It’s frightening how much of people’s savings is just lying around doing nothing.
Why is this frightening? Because if you want a comfortable retirement for you and your family, you really need to make sure that your money is actively working for you – not just ‘sitting under the mattress’.
According to the UK Investment Association there’s £200 billion currently held in cash ISAs. With today’s low interest rates, this money is earning virtually nothing and in many cases, is actually losing value. It’s also claimed that there’s twice this amount – £400 billion – lying around in underperforming ‘dog funds’. This is such a huge waste. And if your money is in a cash ISA or a useless dog fund, you really need to consider how much this is costing you. It could be tens of thousands of pounds.
You have done the difficult bit, which is to save this nest-egg and place it into an ISA protecting it from future tax demands. Then you have sat on your hands and not done the easy bit, which is making it grow in a safe and sensible fashion, whilst allowing compound interest to work its magic.
Let’s say you have £25,000 in savings. Just look at the difference in returns over the next 5 – 20 years, depending on whether you put that money in a cash ISA or invest it conservatively in the stock market.
A cash ISA might give you 1.5% interest. A conservative stock market investment could give you a 7% return, and in this example, I’ve then deducted £300 p.a. for costs. Here’s the startling difference in results:
7% and £300 p.a. costs.
As you can see, even after just 5 years the stock market strategy is ahead by over £6,000. And if you keep the stock market strategy going for 20 years, you’ll be up over £50,000 and your savings pot would be more than double what you would have got from a cash ISA. That’s an enormous difference. And if you want to maintain your lifestyle in retirement, whether that’s going to the golf club, enjoying holidays, or simply living comfortably and leaving an inheritance, then now is the time to take charge.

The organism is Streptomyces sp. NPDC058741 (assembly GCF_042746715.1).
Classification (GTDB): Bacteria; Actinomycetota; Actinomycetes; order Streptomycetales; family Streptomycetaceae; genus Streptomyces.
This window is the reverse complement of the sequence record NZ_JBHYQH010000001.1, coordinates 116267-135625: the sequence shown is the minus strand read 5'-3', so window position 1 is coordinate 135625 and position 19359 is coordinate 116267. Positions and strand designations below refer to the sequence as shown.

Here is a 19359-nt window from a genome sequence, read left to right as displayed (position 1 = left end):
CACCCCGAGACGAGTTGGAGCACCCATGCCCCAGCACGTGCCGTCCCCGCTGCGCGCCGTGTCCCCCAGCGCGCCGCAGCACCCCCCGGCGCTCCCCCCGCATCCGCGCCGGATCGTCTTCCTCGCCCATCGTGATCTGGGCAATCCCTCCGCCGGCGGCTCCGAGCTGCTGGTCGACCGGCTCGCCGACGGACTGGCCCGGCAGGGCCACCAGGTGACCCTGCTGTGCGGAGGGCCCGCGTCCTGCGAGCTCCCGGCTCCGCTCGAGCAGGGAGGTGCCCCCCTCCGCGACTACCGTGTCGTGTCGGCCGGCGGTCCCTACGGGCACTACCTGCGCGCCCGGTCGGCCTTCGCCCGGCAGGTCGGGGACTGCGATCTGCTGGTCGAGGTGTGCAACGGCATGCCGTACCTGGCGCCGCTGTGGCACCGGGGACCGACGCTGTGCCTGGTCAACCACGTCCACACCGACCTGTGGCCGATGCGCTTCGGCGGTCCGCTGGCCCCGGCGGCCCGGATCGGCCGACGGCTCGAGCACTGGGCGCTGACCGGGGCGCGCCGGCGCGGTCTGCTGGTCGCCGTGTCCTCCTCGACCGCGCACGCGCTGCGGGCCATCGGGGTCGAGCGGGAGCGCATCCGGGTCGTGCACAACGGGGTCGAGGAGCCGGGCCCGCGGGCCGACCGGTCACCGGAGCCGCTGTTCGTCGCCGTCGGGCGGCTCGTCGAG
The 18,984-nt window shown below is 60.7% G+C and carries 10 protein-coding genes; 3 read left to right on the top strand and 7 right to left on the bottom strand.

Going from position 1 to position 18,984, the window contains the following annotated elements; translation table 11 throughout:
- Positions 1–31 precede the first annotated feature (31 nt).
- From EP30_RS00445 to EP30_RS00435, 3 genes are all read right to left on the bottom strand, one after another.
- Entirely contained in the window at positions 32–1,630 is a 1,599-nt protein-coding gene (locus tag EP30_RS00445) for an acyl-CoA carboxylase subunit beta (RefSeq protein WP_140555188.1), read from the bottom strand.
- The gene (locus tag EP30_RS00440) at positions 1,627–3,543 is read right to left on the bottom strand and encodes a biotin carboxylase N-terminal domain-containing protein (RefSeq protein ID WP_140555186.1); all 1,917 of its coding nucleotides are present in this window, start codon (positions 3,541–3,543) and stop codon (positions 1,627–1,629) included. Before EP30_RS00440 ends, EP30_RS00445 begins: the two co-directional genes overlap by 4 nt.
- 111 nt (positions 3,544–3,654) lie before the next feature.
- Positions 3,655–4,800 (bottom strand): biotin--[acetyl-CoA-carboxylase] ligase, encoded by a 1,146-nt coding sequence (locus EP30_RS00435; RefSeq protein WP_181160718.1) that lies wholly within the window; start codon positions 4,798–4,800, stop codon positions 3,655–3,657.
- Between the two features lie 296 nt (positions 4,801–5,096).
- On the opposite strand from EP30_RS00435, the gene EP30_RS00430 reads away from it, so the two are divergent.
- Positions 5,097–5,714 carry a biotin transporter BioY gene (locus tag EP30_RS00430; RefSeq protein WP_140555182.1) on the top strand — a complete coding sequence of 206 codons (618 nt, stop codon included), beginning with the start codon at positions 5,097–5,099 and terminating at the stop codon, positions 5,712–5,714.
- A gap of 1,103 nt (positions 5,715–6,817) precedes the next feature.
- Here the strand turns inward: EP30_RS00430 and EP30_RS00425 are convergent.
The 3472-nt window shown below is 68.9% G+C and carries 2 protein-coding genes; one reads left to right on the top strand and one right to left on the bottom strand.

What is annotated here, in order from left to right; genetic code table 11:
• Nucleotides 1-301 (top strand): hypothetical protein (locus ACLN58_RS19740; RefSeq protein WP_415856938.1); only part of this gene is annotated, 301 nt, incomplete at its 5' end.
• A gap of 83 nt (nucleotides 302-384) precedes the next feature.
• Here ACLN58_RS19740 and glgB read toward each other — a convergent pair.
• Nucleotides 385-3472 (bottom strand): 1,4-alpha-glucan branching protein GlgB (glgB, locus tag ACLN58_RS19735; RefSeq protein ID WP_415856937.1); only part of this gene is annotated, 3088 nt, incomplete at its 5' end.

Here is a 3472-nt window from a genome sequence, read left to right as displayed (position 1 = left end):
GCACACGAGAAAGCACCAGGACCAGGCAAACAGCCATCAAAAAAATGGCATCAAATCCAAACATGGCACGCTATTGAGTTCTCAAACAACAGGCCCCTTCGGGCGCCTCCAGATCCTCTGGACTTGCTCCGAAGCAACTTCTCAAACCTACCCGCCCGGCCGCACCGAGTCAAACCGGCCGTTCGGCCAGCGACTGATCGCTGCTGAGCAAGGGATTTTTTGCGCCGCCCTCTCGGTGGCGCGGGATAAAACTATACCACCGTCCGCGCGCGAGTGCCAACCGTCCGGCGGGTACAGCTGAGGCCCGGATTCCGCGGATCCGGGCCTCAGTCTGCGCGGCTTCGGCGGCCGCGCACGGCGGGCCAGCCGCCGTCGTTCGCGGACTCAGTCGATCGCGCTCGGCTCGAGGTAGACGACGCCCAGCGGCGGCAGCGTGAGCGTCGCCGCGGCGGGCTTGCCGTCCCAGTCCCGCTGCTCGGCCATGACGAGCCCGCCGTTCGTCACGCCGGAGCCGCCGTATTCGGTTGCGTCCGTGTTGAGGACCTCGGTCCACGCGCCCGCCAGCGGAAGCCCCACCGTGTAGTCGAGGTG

Please bear in mind that the financial industry is not really motivated to help you out. Why? Because they earn their fees, year in, year out, whether your wealth increases or not. Your savings pot is ‘your baby’ and no-one else’s, and it’s in your hands to turn the situation around.
Many people quite wrongly liken stock-market investing to going to the races. They say that “when they follow the horses, the horses that they follow, also follow the horses” and they are put-off. That however does not have to be the case. Remember that it is not wise to ask for advice and directions from somebody who has not been where you want to go, and this applies to aspirations for your savings as much as it does to seeking road directions. Please look at the graph below and you will see that the cautious Saltydog Tugboat portfolio has by and large avoided the five major stock-market falls over the last six years, and yet still produces an average annual return of around 7%.
Not everybody will have the ability and temperament to run their own investment portfolio, but there are many more that can, than think they can. Today, DIY investing is possible for anybody with a computer and access to the internet. The arrival of fund-supermarkets has made it cheap, quick and easy. To be successful you need continuous up-to-date accurate information, and it is vital that decisions should not be based on rumour, speculation and hearsay.
The Saltydog Investor was developed to assist people in making these initial steps. We are enthusiastic advocates of active fund momentum investing, and issue weekly unbiased performance numbers to use for decision making. We invest in funds, and advocate that investment decisions should be based on selecting the Investment Association sector first and the fund second. When a sector is performing well, like a rising tide it will float all the funds in that sector. Momentum, like compound interest, has energy and strength to produce the growth that we are looking to achieve.
And why do we use funds? There are a number of good reasons.
A fund collects the money of many individuals and invests it into many companies within its sector – thus giving you helpful diversification. In other words, your eggs are not all in one basket, as they would be if you only bought one company share. In addition, a fund will be run by a professional manager, usually with a team of researchers who have the time and skills to select and monitor the fund’s assets. Funds are also highly regulated, ensuring that your money is protected from any financial misfortune which may happen to the organisation that is running the fund.